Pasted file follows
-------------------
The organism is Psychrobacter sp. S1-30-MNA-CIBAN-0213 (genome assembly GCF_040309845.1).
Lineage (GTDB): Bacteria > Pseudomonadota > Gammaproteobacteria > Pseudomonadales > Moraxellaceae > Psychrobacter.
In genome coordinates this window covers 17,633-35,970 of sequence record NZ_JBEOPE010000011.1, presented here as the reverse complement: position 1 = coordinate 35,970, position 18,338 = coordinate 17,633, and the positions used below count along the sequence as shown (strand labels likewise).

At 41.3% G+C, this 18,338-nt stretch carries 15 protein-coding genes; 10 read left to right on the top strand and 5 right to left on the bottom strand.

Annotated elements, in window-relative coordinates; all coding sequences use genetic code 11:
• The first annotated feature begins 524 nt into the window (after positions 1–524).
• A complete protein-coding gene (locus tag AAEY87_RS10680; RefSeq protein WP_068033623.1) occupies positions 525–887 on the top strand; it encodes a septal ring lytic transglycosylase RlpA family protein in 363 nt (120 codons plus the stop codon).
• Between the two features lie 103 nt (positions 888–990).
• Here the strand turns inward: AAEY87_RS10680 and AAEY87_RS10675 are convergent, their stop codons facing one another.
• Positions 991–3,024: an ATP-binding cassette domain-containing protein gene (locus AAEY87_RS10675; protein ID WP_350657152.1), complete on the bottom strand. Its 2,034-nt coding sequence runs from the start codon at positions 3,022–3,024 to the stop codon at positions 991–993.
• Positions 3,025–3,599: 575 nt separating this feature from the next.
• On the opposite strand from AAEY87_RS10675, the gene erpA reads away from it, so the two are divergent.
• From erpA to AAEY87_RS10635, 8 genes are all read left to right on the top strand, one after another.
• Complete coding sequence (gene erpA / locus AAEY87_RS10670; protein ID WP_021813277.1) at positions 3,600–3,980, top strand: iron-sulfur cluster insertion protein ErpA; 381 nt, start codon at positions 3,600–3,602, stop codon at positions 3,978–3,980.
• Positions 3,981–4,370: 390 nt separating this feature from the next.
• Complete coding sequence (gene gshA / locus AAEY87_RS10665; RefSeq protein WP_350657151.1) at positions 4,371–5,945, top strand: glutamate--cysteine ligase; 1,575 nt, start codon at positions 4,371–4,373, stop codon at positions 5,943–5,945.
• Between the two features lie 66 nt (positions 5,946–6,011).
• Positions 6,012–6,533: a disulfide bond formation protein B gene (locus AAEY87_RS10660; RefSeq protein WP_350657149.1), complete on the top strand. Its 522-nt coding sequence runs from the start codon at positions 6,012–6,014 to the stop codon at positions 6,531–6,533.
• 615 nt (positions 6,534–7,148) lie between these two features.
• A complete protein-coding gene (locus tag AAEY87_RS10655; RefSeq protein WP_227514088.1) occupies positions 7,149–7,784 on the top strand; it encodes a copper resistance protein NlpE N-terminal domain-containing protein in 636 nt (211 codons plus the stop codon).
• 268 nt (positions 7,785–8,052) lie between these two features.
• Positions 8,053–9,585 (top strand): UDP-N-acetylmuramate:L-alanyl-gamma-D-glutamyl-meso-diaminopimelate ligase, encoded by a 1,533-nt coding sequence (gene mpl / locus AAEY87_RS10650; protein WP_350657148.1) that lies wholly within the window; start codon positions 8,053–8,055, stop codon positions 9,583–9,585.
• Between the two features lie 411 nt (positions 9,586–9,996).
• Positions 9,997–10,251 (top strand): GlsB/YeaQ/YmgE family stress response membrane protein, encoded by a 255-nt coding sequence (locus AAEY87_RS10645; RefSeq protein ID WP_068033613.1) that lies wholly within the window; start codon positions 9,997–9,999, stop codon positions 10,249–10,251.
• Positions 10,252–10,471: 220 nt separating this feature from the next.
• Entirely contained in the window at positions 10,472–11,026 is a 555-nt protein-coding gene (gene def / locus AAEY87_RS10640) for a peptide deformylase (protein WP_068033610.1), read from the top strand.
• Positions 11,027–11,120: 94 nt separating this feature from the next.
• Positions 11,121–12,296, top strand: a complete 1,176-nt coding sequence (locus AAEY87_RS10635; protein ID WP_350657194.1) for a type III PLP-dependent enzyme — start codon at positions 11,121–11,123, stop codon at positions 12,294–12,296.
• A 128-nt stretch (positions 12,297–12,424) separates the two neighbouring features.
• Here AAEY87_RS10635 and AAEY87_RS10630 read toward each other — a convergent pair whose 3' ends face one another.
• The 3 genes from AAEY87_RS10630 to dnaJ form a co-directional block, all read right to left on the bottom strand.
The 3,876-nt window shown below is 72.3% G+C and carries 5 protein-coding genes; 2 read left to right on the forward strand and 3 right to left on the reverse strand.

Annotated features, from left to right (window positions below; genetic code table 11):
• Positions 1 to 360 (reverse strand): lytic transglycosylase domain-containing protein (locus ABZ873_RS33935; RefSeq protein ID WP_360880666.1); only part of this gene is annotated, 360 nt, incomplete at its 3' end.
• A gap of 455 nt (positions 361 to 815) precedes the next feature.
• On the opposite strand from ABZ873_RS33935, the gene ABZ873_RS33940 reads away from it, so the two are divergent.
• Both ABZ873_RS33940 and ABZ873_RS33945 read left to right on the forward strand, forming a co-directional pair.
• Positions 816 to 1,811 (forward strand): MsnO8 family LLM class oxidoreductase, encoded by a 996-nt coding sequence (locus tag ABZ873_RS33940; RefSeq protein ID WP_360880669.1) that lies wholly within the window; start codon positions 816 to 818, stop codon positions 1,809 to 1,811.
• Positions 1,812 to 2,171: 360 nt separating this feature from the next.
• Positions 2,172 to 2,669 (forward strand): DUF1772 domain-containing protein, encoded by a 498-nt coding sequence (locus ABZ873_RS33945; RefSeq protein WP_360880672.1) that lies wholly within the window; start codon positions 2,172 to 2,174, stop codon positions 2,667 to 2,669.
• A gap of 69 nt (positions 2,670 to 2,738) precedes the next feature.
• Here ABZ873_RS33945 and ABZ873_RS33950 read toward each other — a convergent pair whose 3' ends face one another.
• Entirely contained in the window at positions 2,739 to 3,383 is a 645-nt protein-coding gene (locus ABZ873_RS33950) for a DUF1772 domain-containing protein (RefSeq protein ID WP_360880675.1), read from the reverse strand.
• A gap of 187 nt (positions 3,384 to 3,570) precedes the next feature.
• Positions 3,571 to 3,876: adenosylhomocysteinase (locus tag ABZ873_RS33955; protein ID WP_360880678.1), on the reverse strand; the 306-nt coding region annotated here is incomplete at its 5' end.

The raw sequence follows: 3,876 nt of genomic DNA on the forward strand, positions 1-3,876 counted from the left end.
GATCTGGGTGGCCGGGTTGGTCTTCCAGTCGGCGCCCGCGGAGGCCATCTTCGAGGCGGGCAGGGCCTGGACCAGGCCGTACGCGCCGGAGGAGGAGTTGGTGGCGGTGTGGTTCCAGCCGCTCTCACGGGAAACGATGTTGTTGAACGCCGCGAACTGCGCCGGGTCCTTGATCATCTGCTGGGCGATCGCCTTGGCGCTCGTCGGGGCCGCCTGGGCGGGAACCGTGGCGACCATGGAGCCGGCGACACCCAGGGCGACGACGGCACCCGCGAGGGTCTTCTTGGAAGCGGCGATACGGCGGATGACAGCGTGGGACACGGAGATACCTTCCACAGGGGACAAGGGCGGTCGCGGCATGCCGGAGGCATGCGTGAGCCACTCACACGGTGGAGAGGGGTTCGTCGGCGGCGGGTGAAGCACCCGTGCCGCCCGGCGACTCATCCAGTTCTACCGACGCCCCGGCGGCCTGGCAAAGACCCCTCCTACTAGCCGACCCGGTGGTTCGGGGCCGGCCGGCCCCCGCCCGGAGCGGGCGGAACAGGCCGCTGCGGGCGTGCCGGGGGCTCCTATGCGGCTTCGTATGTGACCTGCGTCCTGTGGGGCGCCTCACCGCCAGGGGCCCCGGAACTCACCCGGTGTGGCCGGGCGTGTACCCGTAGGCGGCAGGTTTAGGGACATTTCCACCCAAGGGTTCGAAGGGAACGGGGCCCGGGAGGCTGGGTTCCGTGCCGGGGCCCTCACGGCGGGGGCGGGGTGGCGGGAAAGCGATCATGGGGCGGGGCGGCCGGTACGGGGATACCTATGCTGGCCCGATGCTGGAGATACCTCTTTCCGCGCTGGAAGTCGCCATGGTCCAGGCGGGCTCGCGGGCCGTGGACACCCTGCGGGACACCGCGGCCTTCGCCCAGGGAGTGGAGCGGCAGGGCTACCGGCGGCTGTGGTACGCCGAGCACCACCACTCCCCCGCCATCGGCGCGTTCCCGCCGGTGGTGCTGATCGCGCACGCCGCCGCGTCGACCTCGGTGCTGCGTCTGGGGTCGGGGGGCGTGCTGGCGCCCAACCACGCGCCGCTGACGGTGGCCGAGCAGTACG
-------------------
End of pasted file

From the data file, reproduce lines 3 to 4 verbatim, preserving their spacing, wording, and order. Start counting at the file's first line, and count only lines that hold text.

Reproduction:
In genome coordinates this window covers 17,633-35,970 of sequence record NZ_JBEOPE010000011.1, presented here as the reverse complement: position 1 = coordinate 35,970, position 18,338 = coordinate 17,633, and the positions used below count along the sequence as shown (strand labels likewise).

At 41.3% G+C, this 18,338-nt stretch carries 15 protein-coding genes; 10 read left to right on the top strand and 5 right to left on the bottom strand.